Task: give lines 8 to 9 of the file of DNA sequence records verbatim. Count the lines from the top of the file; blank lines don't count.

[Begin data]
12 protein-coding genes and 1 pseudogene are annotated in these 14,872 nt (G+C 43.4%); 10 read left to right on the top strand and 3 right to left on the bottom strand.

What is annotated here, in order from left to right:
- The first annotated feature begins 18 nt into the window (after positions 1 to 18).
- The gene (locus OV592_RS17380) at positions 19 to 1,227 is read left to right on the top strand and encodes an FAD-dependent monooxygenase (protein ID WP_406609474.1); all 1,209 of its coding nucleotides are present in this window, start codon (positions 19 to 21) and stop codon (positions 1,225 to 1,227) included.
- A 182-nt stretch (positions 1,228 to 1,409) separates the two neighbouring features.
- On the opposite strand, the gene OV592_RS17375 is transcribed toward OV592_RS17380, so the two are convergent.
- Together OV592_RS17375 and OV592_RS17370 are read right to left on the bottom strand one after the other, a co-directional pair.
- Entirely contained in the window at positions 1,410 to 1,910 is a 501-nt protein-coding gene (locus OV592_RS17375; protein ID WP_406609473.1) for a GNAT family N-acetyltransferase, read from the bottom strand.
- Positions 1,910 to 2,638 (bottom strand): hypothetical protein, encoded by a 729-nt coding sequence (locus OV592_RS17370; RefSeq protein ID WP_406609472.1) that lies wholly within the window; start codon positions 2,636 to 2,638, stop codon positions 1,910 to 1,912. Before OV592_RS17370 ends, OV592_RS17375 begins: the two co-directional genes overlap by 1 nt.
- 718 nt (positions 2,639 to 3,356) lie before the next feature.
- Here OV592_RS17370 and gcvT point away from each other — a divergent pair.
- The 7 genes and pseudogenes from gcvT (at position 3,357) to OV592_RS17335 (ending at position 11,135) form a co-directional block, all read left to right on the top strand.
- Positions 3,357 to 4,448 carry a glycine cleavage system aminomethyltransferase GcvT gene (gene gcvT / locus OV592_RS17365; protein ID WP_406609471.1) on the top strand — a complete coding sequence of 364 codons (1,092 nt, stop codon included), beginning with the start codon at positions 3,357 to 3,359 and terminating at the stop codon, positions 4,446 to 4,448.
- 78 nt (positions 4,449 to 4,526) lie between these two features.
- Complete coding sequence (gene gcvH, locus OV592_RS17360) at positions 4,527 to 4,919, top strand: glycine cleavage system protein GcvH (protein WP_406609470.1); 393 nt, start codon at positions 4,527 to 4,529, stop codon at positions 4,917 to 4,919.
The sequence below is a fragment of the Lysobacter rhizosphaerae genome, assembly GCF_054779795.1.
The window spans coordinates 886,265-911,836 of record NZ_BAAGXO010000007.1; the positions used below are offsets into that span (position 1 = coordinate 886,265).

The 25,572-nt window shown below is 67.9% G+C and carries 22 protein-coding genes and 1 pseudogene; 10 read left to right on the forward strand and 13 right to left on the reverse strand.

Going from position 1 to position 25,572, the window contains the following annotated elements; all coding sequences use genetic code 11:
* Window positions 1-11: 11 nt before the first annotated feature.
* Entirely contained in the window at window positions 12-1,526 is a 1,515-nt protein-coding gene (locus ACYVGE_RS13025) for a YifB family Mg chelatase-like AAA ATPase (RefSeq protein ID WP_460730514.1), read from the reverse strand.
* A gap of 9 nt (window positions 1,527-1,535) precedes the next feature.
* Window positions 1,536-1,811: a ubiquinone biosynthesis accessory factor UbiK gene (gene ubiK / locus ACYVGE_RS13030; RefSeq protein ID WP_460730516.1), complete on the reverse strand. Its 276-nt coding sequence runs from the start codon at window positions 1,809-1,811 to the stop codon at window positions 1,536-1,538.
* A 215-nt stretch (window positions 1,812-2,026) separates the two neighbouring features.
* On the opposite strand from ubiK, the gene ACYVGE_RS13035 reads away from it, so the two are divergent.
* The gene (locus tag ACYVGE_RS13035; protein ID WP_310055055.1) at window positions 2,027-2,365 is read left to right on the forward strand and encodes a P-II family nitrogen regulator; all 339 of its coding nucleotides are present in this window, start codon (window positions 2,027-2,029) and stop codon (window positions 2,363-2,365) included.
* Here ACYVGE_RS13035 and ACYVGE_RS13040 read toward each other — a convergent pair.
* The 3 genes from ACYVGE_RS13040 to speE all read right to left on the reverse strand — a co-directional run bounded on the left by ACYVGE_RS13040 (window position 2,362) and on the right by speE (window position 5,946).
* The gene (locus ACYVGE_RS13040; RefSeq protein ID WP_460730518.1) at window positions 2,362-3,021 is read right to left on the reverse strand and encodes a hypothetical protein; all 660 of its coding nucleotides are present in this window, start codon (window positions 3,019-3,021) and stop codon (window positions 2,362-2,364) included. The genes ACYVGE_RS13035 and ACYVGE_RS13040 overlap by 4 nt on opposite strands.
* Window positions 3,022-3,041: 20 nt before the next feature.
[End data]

- Entirely contained in the window at positions 1,410 to 1,910 is a 501-nt protein-coding gene (locus OV592_RS17375; protein ID WP_406609473.1) for a GNAT family N-acetyltransferase, read from the bottom strand.
- Positions 1,910 to 2,638 (bottom strand): hypothetical protein, encoded by a 729-nt coding sequence (locus OV592_RS17370; RefSeq protein ID WP_406609472.1) that lies wholly within the window; start codon positions 2,636 to 2,638, stop codon positions 1,910 to 1,912. Before OV592_RS17370 ends, OV592_RS17375 begins: the two co-directional genes overlap by 1 nt.